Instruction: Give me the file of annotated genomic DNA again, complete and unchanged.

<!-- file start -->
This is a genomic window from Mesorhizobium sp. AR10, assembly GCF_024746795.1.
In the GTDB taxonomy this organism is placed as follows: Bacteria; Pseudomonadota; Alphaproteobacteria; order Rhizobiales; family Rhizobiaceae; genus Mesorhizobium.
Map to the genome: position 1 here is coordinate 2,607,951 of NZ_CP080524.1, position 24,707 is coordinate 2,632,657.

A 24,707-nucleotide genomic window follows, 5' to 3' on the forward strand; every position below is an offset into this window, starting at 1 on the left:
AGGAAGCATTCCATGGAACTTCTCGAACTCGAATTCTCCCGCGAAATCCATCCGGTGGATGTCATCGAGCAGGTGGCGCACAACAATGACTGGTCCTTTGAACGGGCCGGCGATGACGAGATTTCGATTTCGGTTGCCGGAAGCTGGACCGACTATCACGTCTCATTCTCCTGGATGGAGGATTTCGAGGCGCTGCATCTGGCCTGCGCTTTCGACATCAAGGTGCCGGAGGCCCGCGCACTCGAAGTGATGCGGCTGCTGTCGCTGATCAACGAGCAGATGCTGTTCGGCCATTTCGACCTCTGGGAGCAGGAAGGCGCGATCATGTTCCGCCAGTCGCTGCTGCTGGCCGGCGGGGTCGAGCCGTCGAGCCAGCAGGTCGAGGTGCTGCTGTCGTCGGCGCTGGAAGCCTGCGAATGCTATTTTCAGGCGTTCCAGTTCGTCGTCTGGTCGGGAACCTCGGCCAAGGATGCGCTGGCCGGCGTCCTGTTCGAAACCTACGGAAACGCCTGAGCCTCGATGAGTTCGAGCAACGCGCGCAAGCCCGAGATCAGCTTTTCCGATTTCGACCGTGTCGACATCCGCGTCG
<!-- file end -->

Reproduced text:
This is a genomic window from Mesorhizobium sp. AR10, assembly GCF_024746795.1.
In the GTDB taxonomy this organism is placed as follows: Bacteria; Pseudomonadota; Alphaproteobacteria; order Rhizobiales; family Rhizobiaceae; genus Mesorhizobium.
Map to the genome: position 1 here is coordinate 2,607,951 of NZ_CP080524.1, position 24,707 is coordinate 2,632,657.

A 24,707-nucleotide genomic window follows, 5' to 3' on the forward strand; every position below is an offset into this window, starting at 1 on the left:
AGGAAGCATTCCATGGAACTTCTCGAACTCGAATTCTCCCGCGAAATCCATCCGGTGGATGTCATCGAGCAGGTGGCGCACAACAATGACTGGTCCTTTGAACGGGCCGGCGATGACGAGATTTCGATTTCGGTTGCCGGAAGCTGGACCGACTATCACGTCTCATTCTCCTGGATGGAGGATTTCGAGGCGCTGCATCTGGCCTGCGCTTTCGACATCAAGGTGCCGGAGGCCCGCGCACTCGAAGTGATGCGGCTGCTGTCGCTGATCAACGAGCAGATGCTGTTCGGCCATTTCGACCTCTGGGAGCAGGAAGGCGCGATCATGTTCCGCCAGTCGCTGCTGCTGGCCGGCGGGGTCGAGCCGTCGAGCCAGCAGGTCGAGGTGCTGCTGTCGTCGGCGCTGGAAGCCTGCGAATGCTATTTTCAGGCGTTCCAGTTCGTCGTCTGGTCGGGAACCTCGGCCAAGGATGCGCTGGCCGGCGTCCTGTTCGAAACCTACGGAAACGCCTGAGCCTCGATGAGTTCGAGCAACGCGCGCAAGCCCGAGATCAGCTTTTCCGATTTCGACCGTGTCGACATCCGCGTCG